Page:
The skills needed to do well in college are most often not taught in high school. More than half-way through her first year of college my daughter has been learning a valuable lesson: success in college isn’t guaranteed by the credits and course descriptions on a high school transcript. In fact, professors on her campus openly and repeatedly tell students that there are certain characteristics and types of students who are the most successful:
- Homeschooled students
- Post-secondary enrollment option students
- Students who play musical instruments
No matter which type of classroom she enters, my daughter has been met with this same sentiment from instructors. Part of me cringes when I hear her report this back because I don’t want her to think that she will have an easy ride (she fits the bill on all three). However, I know that what these professors tell their students is true – in order to succeed in college it takes a unique skill set that public and many private high schools simply do not provide for students. College is no longer the absolute key to a successful future. In fact, far too many students feel they simply need to go to college because that has been the long-standing expectation. College does not guarantee anything, other than debt for most, and it does require skills that aren’t on any high school class syllabi. This article is not about the merit of a college education – the arguments both ways are long and just. However, for students like my daughter who have passions and end goals that do require a college degree (as in the medical field – we don’t need undertrained yuppies with scalpels), achieving those goals in higher education can be challenging. There are several key sets of skills that college students need to develop before they enter their first campus classroom if this educational journey is to be of any value.
- Self-monitoring skills
- Financial literacy
- Real study habits
- Questioning minds
- Real world work skills
- Academic adeptness
It is so sad to hear students talk about the fact that they truly don’t know why they are in college (other than Mom and Dad said to go) and they aren’t really pursuing a passion. I wouldn’t even spend $45 on a pair of jeans if I didn’t love them, why would you consider thousands on classes you don’t know will help support your dreams? College can be a great decision for those who have a directed passion that requires the degree, but can also be a complete drain of time and finances for students who are “maybe thinking about being in business” as I recently heard one kid say. College isn’t the time to think about passions – it is the place to pursue them, especially at today’s costs. Before checking out the dorms or buying books, students should:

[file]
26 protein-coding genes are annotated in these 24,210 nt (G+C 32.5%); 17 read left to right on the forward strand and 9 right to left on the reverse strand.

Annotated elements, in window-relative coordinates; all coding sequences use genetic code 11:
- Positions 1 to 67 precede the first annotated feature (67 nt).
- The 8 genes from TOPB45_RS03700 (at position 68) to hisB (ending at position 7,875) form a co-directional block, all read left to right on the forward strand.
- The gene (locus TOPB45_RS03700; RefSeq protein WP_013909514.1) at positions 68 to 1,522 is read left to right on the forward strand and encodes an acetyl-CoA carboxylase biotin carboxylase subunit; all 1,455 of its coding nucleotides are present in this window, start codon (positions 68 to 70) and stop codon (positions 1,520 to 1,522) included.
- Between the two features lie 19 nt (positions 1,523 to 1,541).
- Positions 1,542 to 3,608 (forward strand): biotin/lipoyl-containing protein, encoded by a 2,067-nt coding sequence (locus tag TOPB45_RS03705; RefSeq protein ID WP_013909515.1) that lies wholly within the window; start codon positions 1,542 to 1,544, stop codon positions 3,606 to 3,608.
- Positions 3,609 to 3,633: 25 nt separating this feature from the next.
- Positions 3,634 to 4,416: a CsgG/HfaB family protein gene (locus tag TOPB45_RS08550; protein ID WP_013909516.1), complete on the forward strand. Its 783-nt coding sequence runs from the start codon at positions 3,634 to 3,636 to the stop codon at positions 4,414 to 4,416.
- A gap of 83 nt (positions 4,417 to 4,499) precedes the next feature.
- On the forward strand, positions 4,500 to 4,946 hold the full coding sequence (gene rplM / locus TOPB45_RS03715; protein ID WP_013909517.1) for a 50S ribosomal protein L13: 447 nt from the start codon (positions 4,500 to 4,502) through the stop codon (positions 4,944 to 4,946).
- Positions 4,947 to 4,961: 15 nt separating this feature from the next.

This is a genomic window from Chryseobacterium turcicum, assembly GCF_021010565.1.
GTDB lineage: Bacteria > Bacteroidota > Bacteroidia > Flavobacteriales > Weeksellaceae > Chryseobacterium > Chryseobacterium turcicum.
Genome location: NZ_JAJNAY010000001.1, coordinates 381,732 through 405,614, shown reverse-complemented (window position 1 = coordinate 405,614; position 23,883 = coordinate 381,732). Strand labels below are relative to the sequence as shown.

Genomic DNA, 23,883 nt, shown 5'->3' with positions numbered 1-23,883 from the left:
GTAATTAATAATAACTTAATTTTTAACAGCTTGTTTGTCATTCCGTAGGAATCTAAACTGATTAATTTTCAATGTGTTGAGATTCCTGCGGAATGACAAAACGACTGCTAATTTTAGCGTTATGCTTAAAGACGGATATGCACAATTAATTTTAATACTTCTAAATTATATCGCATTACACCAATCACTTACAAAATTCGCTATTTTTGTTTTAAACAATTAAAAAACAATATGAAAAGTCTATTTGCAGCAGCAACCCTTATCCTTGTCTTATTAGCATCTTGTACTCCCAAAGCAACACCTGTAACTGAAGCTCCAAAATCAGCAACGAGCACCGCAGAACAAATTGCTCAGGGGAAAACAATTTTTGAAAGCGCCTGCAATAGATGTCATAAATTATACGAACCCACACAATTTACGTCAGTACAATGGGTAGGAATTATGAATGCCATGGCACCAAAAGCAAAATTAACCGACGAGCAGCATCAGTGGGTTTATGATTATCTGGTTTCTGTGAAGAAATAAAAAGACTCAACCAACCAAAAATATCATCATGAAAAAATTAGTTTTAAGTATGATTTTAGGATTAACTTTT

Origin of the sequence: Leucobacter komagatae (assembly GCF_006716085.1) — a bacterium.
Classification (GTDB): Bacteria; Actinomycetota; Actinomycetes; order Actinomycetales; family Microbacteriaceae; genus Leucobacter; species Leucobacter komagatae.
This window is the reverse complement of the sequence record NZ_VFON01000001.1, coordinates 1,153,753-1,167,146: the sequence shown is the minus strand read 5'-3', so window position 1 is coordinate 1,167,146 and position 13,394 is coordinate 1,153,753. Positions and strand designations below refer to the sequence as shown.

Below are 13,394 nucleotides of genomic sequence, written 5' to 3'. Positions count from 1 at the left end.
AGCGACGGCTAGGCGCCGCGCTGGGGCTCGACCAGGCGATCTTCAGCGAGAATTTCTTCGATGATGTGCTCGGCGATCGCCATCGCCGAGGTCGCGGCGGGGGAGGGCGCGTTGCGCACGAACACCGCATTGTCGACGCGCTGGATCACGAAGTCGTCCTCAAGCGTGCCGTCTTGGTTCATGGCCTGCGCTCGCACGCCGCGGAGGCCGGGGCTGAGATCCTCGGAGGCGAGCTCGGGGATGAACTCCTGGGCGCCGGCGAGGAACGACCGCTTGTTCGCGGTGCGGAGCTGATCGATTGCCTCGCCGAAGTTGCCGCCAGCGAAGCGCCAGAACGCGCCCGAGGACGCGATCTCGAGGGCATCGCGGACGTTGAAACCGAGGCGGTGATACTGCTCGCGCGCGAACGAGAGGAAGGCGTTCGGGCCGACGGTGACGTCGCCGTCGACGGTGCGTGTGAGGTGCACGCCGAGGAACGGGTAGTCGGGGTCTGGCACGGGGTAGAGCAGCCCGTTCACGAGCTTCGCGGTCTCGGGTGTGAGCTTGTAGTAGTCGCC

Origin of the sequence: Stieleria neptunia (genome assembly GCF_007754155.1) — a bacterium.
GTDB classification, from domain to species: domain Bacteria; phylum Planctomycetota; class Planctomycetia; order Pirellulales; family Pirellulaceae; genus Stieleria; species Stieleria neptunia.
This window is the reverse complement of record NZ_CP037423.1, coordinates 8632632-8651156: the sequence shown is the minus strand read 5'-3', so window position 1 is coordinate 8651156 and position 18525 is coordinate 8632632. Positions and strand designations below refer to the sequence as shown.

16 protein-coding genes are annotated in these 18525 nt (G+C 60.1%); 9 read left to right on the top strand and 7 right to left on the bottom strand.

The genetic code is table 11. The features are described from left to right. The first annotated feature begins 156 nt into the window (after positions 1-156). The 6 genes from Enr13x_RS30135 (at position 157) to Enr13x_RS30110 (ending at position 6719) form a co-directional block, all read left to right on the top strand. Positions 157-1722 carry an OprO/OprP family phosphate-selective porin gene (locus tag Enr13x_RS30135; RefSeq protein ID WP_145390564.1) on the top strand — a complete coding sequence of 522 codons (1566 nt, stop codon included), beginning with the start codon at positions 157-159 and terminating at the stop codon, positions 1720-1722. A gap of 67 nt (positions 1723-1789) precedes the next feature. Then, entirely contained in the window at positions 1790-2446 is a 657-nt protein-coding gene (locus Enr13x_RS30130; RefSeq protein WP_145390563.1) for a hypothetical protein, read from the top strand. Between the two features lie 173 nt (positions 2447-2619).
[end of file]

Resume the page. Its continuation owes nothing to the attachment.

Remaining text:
- Know how the degree will or won’t help support their careers
- Know how versatile their degree might be
- Know if this is their own passion or if college is on someone else’s list of goals
College is less structured than typical high schools, leading to some of the biggest problems for college freshmen. Students must be able to get to class on time, attend class (novel idea for some), and prepare for class as if it is really helping them reach their goals. All too often public high schools don’t require students to truly be responsible for their own behaviors. Schools send virtual notes to parents about everything from late papers to who is running low on glue-sticks, and students are rarely actually in charge of their own high school courses. They are tracked, placed in classes, and handed a 4 year-plan without consultation. College is suddenly a freedom they can’t handle.